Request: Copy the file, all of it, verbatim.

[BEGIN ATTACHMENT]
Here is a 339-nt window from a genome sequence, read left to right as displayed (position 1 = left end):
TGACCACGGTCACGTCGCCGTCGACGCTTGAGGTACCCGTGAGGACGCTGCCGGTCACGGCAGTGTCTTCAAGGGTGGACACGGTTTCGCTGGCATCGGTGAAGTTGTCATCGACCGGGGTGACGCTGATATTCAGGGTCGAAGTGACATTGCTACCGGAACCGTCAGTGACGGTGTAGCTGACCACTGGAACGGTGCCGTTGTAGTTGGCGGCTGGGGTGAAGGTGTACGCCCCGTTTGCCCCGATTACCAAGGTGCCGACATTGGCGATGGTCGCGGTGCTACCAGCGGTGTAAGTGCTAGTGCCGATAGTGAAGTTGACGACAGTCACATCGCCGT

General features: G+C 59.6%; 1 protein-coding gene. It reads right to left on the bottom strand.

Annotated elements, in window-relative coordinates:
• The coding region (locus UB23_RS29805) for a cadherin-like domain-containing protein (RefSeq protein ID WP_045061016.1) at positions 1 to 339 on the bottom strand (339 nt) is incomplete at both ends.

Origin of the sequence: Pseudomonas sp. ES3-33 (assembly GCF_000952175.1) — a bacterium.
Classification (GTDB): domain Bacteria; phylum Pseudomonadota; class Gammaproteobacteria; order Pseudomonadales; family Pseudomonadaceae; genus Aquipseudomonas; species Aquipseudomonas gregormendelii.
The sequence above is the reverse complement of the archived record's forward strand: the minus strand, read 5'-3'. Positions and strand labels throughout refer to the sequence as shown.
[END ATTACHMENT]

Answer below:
Here is a 339-nt window from a genome sequence, read left to right as displayed (position 1 = left end):
TGACCACGGTCACGTCGCCGTCGACGCTTGAGGTACCCGTGAGGACGCTGCCGGTCACGGCAGTGTCTTCAAGGGTGGACACGGTTTCGCTGGCATCGGTGAAGTTGTCATCGACCGGGGTGACGCTGATATTCAGGGTCGAAGTGACATTGCTACCGGAACCGTCAGTGACGGTGTAGCTGACCACTGGAACGGTGCCGTTGTAGTTGGCGGCTGGGGTGAAGGTGTACGCCCCGTTTGCCCCGATTACCAAGGTGCCGACATTGGCGATGGTCGCGGTGCTACCAGCGGTGTAAGTGCTAGTGCCGATAGTGAAGTTGACGACAGTCACATCGCCGT

General features: G+C 59.6%; 1 protein-coding gene. It reads right to left on the bottom strand.

Annotated elements, in window-relative coordinates:
• The coding region (locus UB23_RS29805) for a cadherin-like domain-containing protein (RefSeq protein ID WP_045061016.1) at positions 1 to 339 on the bottom strand (339 nt) is incomplete at both ends.

Origin of the sequence: Pseudomonas sp. ES3-33 (assembly GCF_000952175.1) — a bacterium.
Classification (GTDB): domain Bacteria; phylum Pseudomonadota; class Gammaproteobacteria; order Pseudomonadales; family Pseudomonadaceae; genus Aquipseudomonas; species Aquipseudomonas gregormendelii.
The sequence above is the reverse complement of the archived record's forward strand: the minus strand, read 5'-3'. Positions and strand labels throughout refer to the sequence as shown.